CPVC stands for Chlorinated Polyvinyl Chloride and because the material is chlorinated, it is immune to the chlorine-related problems that can exist in copper and PEX. CPVC is somewhat flexible when new, simplifying installation for plumbers, and becomes more rigid over time. Rated to handle 400 psi at 73° F/23° C and 100 psi at 180° F/82° C, it can be used in some applications that aren’t ideal for PEX, such as temperature and pressure relief lines, condensate drains and hot chlorinated water.
Using the Right Tools
Surprisingly, the number one problem plumbers have when dealing with PEX and CPVC is using the right tool for cutting. When we conducted an online quiz designed to test plumbers’ knowledge of the two materials, roughly half indicated they would use the wrong tool to cut into the pipe for service.
This should be an easy issue to fix and companies like Lubrizol Advanced Materials, manufacturer of FlowGuard Gold® CPVC, are committed to providing clear, straightforward information to help ensure plumbers always use the right tools when cutting plastic pipe.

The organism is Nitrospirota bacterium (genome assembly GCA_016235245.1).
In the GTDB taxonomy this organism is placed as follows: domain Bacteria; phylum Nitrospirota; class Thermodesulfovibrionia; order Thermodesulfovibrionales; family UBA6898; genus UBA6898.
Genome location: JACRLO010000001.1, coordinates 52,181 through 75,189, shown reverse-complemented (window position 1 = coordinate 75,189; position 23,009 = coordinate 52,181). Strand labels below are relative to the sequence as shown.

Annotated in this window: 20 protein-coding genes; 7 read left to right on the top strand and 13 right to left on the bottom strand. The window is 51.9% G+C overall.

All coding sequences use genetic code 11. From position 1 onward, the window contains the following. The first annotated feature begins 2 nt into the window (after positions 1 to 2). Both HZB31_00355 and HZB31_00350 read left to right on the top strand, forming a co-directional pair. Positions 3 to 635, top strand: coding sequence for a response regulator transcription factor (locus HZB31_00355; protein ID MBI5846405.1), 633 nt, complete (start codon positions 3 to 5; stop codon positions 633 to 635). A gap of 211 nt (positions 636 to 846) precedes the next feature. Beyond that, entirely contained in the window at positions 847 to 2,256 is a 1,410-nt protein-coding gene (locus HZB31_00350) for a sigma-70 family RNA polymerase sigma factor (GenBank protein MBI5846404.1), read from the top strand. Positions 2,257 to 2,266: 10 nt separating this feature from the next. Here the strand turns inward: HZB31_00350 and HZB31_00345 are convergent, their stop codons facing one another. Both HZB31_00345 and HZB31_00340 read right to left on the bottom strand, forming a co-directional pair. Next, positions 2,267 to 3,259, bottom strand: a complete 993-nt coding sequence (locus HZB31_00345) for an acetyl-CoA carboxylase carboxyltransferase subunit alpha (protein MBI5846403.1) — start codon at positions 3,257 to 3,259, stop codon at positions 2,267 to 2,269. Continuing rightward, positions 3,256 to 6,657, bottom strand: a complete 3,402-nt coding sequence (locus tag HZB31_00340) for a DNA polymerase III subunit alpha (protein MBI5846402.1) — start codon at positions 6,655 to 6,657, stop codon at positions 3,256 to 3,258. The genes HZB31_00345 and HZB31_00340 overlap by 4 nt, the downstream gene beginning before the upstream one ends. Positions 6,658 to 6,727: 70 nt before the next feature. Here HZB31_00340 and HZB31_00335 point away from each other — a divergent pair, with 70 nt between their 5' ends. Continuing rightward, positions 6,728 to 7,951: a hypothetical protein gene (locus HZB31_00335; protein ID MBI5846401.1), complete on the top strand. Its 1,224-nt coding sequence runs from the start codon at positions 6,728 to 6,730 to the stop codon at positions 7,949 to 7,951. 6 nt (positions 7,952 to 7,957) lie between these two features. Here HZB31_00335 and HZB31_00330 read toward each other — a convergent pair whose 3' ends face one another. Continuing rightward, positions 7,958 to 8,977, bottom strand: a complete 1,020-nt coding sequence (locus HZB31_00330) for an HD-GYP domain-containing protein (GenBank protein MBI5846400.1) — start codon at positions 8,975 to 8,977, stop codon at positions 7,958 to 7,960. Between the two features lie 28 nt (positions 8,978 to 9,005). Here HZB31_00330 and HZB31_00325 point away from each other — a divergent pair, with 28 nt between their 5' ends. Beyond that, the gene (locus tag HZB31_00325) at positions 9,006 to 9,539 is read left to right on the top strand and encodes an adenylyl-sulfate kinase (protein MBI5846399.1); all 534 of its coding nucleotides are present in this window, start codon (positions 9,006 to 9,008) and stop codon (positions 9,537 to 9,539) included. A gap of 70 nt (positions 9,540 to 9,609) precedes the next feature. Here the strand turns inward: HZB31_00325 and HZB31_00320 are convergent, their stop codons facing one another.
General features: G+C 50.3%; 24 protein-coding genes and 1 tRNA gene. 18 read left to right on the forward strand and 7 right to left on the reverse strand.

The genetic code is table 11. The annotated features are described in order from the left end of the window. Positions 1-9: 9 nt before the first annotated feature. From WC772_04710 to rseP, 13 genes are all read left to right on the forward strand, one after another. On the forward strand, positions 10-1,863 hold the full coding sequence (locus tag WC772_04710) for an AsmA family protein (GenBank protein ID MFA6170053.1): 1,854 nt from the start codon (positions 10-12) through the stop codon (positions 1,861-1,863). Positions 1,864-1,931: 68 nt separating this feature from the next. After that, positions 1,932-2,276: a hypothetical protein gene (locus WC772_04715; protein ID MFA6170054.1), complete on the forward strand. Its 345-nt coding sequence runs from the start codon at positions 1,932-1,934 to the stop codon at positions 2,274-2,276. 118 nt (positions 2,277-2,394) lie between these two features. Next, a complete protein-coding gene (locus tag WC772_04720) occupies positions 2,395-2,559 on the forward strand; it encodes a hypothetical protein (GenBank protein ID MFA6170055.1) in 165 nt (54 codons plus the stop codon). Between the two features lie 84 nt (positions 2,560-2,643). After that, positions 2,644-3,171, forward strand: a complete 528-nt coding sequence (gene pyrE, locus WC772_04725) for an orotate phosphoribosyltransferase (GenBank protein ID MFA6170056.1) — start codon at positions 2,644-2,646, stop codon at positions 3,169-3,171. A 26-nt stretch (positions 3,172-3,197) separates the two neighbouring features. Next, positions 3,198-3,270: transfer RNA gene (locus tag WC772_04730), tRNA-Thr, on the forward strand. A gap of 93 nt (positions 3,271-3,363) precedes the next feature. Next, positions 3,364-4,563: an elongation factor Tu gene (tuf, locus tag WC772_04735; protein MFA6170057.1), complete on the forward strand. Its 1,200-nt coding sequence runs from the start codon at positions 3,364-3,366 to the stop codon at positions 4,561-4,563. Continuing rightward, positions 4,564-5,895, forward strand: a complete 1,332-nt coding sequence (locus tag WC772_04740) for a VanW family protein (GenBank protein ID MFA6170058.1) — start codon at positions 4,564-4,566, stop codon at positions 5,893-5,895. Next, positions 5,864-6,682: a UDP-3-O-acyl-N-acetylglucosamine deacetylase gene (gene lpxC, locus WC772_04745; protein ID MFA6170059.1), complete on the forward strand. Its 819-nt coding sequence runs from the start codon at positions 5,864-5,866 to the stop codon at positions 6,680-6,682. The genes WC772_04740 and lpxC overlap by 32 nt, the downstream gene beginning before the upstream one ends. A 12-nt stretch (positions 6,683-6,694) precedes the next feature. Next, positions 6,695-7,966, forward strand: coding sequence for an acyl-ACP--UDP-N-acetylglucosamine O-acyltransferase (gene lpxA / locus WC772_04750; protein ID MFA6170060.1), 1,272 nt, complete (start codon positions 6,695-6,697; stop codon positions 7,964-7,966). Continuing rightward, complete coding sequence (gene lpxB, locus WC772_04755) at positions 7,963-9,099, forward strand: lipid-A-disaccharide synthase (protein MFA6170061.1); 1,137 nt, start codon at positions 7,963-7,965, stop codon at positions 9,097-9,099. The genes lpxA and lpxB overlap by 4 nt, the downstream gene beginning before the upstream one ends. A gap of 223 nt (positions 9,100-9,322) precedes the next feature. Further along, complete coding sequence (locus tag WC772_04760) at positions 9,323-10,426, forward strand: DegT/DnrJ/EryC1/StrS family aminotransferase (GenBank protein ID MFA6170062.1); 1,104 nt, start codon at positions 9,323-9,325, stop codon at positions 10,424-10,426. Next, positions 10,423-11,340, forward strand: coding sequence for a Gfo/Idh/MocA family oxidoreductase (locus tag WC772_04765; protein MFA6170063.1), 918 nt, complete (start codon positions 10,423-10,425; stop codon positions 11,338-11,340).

PEX piping can be cut with ratchet cutters or scissors-style shears, but many plumbers suggested they could also use normal c-style tubing cutters for this material. Because PEX is a soft plastic, only a c-style tubing cutter specifically designed to work with plastics can effectively cut into PEX tubing.
For new CPVC, ratcheting cutters or a c-style tubing cutter should be used. Because CPVC becomes more rigid as it ages, aged CPVC should be cut with a c-style tubing cutter, or alternately a wheel cutter or a fine-tooth saw. A non-ratcheting, scissors-style pipe shear should never be used on CPVC in either new construction or service.
Working with Fittings
CPVC uses a solvent weld process to secure fittings to pipes, similar to copper fittings but without the need for soldering, which can be messy and introduce a fire hazard. Most plumbers adapt easily to this process because of their familiarity with copper fittings, but there are a couple of things to keep in mind when installing CPVC fittings.